Wednesday, July 1, 2015


Last week I introduced the first of three techniques writers use to make their books page-turners. Today let's look at a second technique:


When I first started writing for children about seven years ago I was told by a certain literary agent that books for middle grade readers must be written in a single point of view (POV). The agent explained that trying to keep track of more than one voice in a story was beyond the ability of most kids, that it would be too confusing.

This didn't make sense to me. I'm a mother of five children, and I had seen for myself how they followed movies and video games with multiple story lines with ease. I decided the agent's advice wasn't given contemporary kids who are multi-tasking masters enough credit.

At the same time, I happened to be reading The Da Vinci Code by Dan Brown. Brown is the king of page-turners. I read that book in two nights because I literally could not stop reading it. And I asked myself why? So I read it again and studied his techniques. One thing I discovered is that he switches between three points of view, weaving together three story lines which all converge at the climax. Dan Brown writes for adults, but I wondered why couldn't this same technique be applied to a children's novel?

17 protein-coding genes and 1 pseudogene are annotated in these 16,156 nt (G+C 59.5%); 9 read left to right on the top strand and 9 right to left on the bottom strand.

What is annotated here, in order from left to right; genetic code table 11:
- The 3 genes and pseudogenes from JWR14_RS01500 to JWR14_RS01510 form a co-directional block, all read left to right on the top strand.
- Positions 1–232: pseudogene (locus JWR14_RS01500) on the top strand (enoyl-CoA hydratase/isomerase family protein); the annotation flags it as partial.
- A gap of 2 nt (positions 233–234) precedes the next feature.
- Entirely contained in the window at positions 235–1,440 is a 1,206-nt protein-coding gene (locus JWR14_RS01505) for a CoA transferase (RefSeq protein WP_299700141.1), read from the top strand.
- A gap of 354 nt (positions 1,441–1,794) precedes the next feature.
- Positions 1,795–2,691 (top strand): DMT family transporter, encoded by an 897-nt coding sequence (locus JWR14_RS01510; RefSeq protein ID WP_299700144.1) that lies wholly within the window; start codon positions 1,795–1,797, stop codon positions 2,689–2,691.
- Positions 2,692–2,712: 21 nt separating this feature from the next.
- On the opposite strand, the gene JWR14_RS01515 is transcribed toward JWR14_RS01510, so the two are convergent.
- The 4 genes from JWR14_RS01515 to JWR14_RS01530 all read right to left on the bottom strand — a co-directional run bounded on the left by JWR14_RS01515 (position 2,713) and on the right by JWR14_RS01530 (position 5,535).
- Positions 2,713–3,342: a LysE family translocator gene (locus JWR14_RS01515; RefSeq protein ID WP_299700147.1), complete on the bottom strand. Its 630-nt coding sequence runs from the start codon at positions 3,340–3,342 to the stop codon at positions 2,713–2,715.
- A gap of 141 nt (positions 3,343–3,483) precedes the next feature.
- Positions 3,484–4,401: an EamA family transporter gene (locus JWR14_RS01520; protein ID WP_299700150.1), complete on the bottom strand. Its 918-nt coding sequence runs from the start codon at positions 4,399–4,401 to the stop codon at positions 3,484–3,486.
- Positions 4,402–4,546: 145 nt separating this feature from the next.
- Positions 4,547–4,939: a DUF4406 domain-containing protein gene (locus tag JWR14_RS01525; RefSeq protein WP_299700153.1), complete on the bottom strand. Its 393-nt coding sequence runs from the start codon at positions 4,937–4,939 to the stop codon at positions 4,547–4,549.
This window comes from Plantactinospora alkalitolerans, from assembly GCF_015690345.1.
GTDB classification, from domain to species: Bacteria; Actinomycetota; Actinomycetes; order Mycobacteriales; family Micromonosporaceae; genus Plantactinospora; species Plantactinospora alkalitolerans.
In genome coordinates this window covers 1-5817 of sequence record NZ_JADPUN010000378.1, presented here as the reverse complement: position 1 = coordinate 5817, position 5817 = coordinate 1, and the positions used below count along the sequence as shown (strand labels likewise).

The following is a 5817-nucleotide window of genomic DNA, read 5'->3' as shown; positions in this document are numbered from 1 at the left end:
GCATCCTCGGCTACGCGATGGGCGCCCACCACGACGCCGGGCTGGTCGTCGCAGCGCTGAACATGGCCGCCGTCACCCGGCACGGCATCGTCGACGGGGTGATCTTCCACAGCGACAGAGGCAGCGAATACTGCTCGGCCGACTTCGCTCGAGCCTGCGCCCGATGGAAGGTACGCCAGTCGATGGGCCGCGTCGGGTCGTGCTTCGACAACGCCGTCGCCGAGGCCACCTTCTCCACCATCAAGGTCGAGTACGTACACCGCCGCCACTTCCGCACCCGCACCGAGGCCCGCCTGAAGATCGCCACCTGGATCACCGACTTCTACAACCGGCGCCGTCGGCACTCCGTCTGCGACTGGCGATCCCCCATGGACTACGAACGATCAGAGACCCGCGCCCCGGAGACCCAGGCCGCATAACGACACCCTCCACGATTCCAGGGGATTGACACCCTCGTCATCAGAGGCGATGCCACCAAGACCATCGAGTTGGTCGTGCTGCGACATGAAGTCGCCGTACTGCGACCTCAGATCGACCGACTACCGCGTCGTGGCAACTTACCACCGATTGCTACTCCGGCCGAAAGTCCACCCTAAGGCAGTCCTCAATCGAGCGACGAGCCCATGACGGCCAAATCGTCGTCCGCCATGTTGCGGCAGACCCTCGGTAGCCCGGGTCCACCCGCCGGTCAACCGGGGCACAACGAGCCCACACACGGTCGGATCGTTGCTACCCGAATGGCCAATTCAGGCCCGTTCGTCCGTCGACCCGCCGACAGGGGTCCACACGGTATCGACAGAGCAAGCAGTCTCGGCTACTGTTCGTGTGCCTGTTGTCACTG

So I wrote my novel, The Rock of Ivanore, with several points of view just to prove it could be done. And guess what? Kids love it.

Today writing from multiple points of view has become more acceptable in the world of children's books.  Most recently, Wonder by R.J. Palacio has taken the country by storm. This story about a boy with a disfigured face has six distinct voices.  Above World and Mirage by Jenn Reese each have two POVs, as does Rick Riordan's The Red Pyramid. The Candymakers by Wendy Mass has four.


Write a brief scene (a paragraph to one page) from one of the perspective of one of the characters below. Use the following to get you started. The re-write the exact same scene from a different character's POV.

Prompt: Two characters argue over an object, each one claiming it belongs to him/her.

12-year-old boy in a wheelchair
18-year-old girl with spiky blue hair
middle-aged African American woman from the south
80-year-old homeless man
school librarian
famous action movie star
twin siblings
a scientist
a young mother with three small children

* Be sure to stop by next week for Part V of How To Write A Real Page-Turner, and discover the third and final page-turner technique!

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